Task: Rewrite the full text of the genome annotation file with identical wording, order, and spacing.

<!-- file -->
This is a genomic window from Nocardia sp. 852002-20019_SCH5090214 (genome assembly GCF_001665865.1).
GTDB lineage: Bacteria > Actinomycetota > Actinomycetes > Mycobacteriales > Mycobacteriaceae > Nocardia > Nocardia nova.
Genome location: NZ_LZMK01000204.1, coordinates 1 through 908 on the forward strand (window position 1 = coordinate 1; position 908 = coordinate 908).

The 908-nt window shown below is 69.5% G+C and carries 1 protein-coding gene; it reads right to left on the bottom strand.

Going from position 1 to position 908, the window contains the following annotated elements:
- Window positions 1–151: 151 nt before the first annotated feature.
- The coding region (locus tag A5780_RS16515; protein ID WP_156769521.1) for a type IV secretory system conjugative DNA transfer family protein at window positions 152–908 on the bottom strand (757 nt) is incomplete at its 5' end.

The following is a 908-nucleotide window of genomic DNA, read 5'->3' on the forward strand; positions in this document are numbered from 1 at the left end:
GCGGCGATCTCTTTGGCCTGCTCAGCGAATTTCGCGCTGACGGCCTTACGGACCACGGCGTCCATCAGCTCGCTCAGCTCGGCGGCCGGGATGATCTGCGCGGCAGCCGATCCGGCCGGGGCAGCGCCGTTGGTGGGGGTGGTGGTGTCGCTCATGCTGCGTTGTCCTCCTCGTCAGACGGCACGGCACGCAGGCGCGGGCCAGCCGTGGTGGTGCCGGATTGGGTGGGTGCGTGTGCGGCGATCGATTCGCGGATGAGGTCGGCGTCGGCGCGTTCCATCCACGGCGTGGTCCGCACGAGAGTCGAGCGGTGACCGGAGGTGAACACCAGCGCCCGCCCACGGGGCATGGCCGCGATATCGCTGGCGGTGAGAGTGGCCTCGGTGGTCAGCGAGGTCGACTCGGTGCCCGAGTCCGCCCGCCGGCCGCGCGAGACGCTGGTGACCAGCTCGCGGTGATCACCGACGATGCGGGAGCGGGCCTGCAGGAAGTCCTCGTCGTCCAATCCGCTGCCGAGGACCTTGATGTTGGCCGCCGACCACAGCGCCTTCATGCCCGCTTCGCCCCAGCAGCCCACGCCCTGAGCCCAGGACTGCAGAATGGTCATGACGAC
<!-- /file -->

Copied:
This is a genomic window from Nocardia sp. 852002-20019_SCH5090214 (genome assembly GCF_001665865.1).
GTDB lineage: Bacteria > Actinomycetota > Actinomycetes > Mycobacteriales > Mycobacteriaceae > Nocardia > Nocardia nova.
Genome location: NZ_LZMK01000204.1, coordinates 1 through 908 on the forward strand (window position 1 = coordinate 1; position 908 = coordinate 908).

The 908-nt window shown below is 69.5% G+C and carries 1 protein-coding gene; it reads right to left on the bottom strand.

Going from position 1 to position 908, the window contains the following annotated elements:
- Window positions 1–151: 151 nt before the first annotated feature.
- The coding region (locus tag A5780_RS16515; protein ID WP_156769521.1) for a type IV secretory system conjugative DNA transfer family protein at window positions 152–908 on the bottom strand (757 nt) is incomplete at its 5' end.

The following is a 908-nucleotide window of genomic DNA, read 5'->3' on the forward strand; positions in this document are numbered from 1 at the left end:
GCGGCGATCTCTTTGGCCTGCTCAGCGAATTTCGCGCTGACGGCCTTACGGACCACGGCGTCCATCAGCTCGCTCAGCTCGGCGGCCGGGATGATCTGCGCGGCAGCCGATCCGGCCGGGGCAGCGCCGTTGGTGGGGGTGGTGGTGTCGCTCATGCTGCGTTGTCCTCCTCGTCAGACGGCACGGCACGCAGGCGCGGGCCAGCCGTGGTGGTGCCGGATTGGGTGGGTGCGTGTGCGGCGATCGATTCGCGGATGAGGTCGGCGTCGGCGCGTTCCATCCACGGCGTGGTCCGCACGAGAGTCGAGCGGTGACCGGAGGTGAACACCAGCGCCCGCCCACGGGGCATGGCCGCGATATCGCTGGCGGTGAGAGTGGCCTCGGTGGTCAGCGAGGTCGACTCGGTGCCCGAGTCCGCCCGCCGGCCGCGCGAGACGCTGGTGACCAGCTCGCGGTGATCACCGACGATGCGGGAGCGGGCCTGCAGGAAGTCCTCGTCGTCCAATCCGCTGCCGAGGACCTTGATGTTGGCCGCCGACCACAGCGCCTTCATGCCCGCTTCGCCCCAGCAGCCCACGCCCTGAGCCCAGGACTGCAGAATGGTCATGACGAC